Is "Don't approach the gods, Marcus!" wrong? It is not accepted. I'm not reporting it because I haven't learned the cases yet.
Forms with -a singular and -ae plural are mostly female; forms with -us sing and ī plural are mostly masculine. So deae sounds like (is also) a feminine plural form, but not here.
Dea has a weird dative and ablative form, so "Don't approach the goddesses, Marcus!" would be
Nōlī appropinquāre deābus, Mārce!
"Don't approach the gods, Marcus!" would be
Nōlī appropinquāre deīs, Mārce!
Apparently there are several different dative plurals for deus
Yes, that is what I suspected. The fact that the dative form is the same as indicative plural is what made me get the translation wrong in the beginning. But similar things occur in German, so luckily I didn't report it. Thanks Jim for your explanation.
Btw, I notice you mark the long vowels. Does that also help us to know where word stress falls?
Sometimes! Stress isn't too complicated:
- Stress the penultimate syllable, unless it is short, in which case
- Stress the "antepenult" (two before the last)
So if you see a long vowel in the antepenult then the stress normally goes there, eg:
The second example shows there can be a bit of complication - grā - ti - a is three syllables because i + a is not a dipthong. There is a bit more at Wikipedia.
EDITED: on reflection and re-reading guides, I don't think it helps much looking at the long vowel in the third; the point is whether there is a consonant cluster making a long syllable, or a long vowel making a long syllable, in the penult. See here for a nice visual version
I think I can get the dipthong vs. hiatus (well that's what it's called in Spanish) by ear, but as far as the long vowels, how do you recognize them if people don't mark them? Btw thanks for the article, but God is it complicated:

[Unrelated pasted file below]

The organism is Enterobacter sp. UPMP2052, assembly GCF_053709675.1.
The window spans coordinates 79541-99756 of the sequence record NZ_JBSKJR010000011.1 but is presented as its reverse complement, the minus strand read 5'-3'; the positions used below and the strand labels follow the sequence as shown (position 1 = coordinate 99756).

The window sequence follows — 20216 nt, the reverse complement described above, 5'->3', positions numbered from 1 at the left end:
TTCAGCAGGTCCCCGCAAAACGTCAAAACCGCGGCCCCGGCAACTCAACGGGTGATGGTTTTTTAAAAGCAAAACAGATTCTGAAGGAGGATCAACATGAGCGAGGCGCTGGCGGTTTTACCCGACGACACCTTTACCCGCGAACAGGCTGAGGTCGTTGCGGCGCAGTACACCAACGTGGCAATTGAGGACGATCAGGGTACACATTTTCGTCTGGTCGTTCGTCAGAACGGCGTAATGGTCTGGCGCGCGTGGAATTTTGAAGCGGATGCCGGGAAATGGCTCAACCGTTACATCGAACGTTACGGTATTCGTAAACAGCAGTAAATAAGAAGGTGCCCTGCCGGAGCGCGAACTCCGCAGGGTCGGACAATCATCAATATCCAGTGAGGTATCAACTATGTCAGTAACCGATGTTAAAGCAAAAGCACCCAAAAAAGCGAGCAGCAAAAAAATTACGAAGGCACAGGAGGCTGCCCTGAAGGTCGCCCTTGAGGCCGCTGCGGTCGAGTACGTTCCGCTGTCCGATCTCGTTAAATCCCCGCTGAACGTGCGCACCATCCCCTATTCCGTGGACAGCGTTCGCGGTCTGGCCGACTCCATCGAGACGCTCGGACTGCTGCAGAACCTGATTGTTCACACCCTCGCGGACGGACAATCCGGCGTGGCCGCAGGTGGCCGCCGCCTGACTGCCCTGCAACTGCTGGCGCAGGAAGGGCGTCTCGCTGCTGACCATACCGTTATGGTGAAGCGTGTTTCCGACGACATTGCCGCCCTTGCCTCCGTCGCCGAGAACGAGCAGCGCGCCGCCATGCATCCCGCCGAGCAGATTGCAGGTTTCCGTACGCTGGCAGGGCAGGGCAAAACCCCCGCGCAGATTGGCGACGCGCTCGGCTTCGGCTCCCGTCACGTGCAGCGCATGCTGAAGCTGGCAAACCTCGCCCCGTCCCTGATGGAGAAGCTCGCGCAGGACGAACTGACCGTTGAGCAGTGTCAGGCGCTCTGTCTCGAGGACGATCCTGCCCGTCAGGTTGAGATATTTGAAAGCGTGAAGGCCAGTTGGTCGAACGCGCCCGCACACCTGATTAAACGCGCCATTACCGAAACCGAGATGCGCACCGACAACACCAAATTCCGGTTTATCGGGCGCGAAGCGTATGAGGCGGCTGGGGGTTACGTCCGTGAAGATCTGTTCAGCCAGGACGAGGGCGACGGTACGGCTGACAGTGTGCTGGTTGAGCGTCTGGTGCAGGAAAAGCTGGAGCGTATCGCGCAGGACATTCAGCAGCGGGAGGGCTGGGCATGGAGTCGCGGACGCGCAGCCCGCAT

Classical Latin syllables and stress See also: Dreimorengesetz In Classical Latin, stress changed. It moved from the first syllable to one of the last three syllables, called the antepenult, the penult, and the ultima (short for antepaenultima 'before almost last', paenultima 'almost last', and ultima syllaba 'last syllable'). Its position is determined by the syllable weight of the penult. If the penult is heavy, it is accented; if the penult is light and there are more than two syllables, the antepenult is accented. In a few words originally accented on the penult, accent is on the ultima because the two last syllables have been contracted, or the last syllable has been lost.
@jairapetyan My shorter version above is easier! And doesn't miss much.
As for long vowels, you do get a sense of where they are over time, but it's much easier if they are marked with macrons. I do think the course editors need to revisit this, I know they are thinking about it.
On diphongs, there are five, these are pronounced out on this page
EDIT: I've taken a Wikibooks extract and tried to make it more readable here